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Digital Signal Processing

Digital Signal Processing

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Published by: api-19799369 on Nov 30, 2009
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03/18/2014

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Digital Signal Processing
\u201cThe one and only solution for Telephony\u201d
Authors :
Ramesh.G
Pavan kumar.S
ramesh.g2005@gmail.com
friendlystar_pa1@yahoo.com
hsemar_g2005@yahoo.co.in
friendlystar.pa1@gmail.com
Cell: 9985838281
(II/IV) B-Tech

Electronics And Communication Engineering
QIS College of Engineering And Technology
Ongole.

TELEPHONY
ABSTRACT

This application report describes DSP algorithms used in telephony applications. These algorithms include tone detection /generation, dual tone multi-frequency generation/detection, voice compression/decompression (ADPCM), acoustic echo cancelation, line echo cancelation, and caller ID. Speaker phones, modems, voice mail systems, and caller ID units use these algorithms. The TI DSP solutions for telephony applications enhance the functionality of older technologies, such as the plain old telephone service (POTS) lines. Telephones, speaker phones, modems, answering machines, and caller identification units are also some telephony devices that use DSPs.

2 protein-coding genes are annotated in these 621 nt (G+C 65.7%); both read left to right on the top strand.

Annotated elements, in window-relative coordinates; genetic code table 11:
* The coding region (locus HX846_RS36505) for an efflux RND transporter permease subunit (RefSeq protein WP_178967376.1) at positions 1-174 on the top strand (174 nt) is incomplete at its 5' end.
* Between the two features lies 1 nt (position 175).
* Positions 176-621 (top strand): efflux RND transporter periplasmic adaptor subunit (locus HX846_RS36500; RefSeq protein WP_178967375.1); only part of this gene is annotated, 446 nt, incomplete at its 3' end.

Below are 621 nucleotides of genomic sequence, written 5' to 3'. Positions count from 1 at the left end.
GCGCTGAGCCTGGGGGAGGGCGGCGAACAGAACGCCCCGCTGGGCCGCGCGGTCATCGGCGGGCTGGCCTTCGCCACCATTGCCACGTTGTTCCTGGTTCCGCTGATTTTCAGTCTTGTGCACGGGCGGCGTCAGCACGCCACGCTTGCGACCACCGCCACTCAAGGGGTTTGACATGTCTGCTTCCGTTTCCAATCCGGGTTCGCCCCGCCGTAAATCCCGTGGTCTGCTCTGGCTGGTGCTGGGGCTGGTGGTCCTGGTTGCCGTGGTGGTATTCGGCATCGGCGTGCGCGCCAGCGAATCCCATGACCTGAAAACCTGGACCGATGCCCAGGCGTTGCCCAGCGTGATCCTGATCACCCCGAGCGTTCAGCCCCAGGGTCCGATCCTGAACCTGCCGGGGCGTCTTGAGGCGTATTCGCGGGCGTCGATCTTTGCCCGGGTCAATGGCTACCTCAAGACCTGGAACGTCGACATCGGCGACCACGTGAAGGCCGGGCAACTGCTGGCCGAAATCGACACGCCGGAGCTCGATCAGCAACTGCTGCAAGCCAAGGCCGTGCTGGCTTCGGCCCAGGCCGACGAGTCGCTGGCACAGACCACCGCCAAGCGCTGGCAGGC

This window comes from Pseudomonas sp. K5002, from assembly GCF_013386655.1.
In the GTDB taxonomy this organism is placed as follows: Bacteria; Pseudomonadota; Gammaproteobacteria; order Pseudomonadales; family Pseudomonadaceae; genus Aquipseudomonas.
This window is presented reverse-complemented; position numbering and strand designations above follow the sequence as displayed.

Contents:
Introduction for Telephony
POTS Line
Two-Wire to Four-Wire Converter
Voice Type Applications

Voice Mail Systems
Tone Detection and Generation
DTMF Generation
Voice Compression and Expansion .

ADPCM
Echo Cancelers in Full Duplex Speakerphones and Modems .
DSP Requirements for Caller Identification .
Introduction

The TI DSP solutions for telephony applications enhance the functionality of older technologies, such as the plain old telephone service (POTS) lines. Telephones, speaker phones, modems, answering machines, and caller identification units are some telephony devices that use DSPs. Figure 1., illustrates some DSP solutions that are available for

telephony equipment.
\u2666POTS Line

The plain old telephone service (POTS) lines are a major part of analog telephone networks. The POTS lines connect local telephone facilities, called central offices (CO), to most household telephones (see Figure 1). The connection between the CO and the telephone is called the local loop. The POTS line was designed to carry voice signals cost effectively. When the POTS signal reaches the CO, it is filtered to pass 200 to 3600Hz and converted to a digital signal. As with any transmission line the POTS line impedance varies with frequency.

\u2666Two-Wire to Four-Wire Converter

The early telephone circuit designers developed the two-wire to four-wire converter circuit to reduce the number of conductors required to operate the analog telephone system. The telephone\u2019s speaker and microphone circuits require four wires: two for the speaker and two for the microphone. The converter circuit (see Figure 2) reduces the number of system conductors from four to two, but introduces an undesirable signal component. This component is produced by the transmitter and is called echo. Echo if too loud, is undesirable in voice and data communications. For improved voice and data communications, DSPs provide an improved echo canceler function. The typical two-wire to four-wire converter circuit functions as an analog echo canceler. The discrete analog components model the POTS line impedance. The circuit components must approximate an average impedance between the many possible POTS line connections.

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